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We were surprised and happy to spot a Painted Bunting. Well, I did not notice it – I had help from the other birders! How could I miss such a bright bird?

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This is a new bird for me, #192 on the sidebar blog list.

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It really let us get a good look (if not a very good photo).

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With their vivid fusion of blue, green, yellow, and red, male Painted Buntings seem to have flown straight out of a child’s coloring book. Females and immatures are a distinctive bright green with a pale eyering. These fairly common finches breed in the coastal Southeast and in the south-central U.S., where they often come to feeders. They are often caught and sold illegally as cage birds, particularly in Mexico and the Caribbean, a practice that puts pressure on their breeding populations.

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Cattle Egrets perched up high.

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White bird, blue sky.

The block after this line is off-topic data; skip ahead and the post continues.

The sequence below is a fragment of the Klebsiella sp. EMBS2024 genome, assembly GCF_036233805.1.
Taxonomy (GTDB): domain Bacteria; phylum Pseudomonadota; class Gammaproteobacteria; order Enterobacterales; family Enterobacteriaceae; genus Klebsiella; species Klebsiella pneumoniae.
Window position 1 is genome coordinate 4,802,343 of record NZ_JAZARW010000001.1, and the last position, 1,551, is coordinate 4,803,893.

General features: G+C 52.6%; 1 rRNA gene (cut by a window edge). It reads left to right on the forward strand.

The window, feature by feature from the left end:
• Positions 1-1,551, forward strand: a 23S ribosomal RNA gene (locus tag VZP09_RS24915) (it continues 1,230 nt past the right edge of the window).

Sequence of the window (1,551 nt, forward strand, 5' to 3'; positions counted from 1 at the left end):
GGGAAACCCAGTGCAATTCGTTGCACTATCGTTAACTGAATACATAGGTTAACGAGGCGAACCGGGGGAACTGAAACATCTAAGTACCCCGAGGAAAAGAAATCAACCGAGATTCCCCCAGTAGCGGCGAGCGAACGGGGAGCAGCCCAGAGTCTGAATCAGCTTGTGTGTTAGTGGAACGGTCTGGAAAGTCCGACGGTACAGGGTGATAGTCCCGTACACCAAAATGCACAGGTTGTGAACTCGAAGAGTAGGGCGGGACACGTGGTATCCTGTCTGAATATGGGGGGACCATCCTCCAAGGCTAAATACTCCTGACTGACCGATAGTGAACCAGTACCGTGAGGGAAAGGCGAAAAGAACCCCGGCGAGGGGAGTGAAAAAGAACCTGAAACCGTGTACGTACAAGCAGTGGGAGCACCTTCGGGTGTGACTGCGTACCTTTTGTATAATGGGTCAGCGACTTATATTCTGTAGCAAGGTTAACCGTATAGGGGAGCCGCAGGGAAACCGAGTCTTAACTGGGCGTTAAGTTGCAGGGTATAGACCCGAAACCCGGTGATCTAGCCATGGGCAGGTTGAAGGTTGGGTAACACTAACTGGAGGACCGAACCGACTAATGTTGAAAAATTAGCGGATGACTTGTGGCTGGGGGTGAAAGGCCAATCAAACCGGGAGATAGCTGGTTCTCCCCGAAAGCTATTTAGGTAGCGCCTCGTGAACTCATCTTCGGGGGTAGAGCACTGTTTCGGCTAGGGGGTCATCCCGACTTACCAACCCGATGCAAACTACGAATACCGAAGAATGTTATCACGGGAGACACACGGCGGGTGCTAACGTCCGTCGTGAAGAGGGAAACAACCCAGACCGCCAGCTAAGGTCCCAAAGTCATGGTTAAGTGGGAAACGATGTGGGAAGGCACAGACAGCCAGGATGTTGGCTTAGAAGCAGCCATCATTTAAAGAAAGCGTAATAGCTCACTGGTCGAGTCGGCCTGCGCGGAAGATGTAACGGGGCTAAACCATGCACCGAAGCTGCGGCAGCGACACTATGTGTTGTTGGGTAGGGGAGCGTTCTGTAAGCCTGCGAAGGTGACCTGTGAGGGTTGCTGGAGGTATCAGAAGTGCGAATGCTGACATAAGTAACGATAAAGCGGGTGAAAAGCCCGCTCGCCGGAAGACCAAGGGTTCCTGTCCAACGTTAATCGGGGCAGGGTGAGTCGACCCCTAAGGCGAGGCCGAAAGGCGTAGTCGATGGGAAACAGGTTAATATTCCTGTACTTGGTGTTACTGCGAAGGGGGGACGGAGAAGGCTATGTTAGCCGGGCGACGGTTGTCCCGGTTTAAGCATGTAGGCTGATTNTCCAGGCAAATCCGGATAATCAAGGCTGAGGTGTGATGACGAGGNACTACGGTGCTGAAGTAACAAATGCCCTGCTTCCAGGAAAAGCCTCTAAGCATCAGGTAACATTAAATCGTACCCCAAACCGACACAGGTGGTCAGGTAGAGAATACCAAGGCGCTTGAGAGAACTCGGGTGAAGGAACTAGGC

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A bit further down the path, a green (female or immature) Painted Bunting was scuffing around in leaves and grass.

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In migration and winter, search for Painted Buntings by targeting sources of seeds such as weedy fields or bird feeders. In the summer, cruise through secondary growth or edge habitats with dense understory and listen for the species’ metallic chip call or the sweet, rambling song of a male. Painted Buntings spend a lot of time hidden in dense habitat so patience might be necessary; however, the wait will be worth it when you finally spot this gem, surely one of North America’s finest songbirds.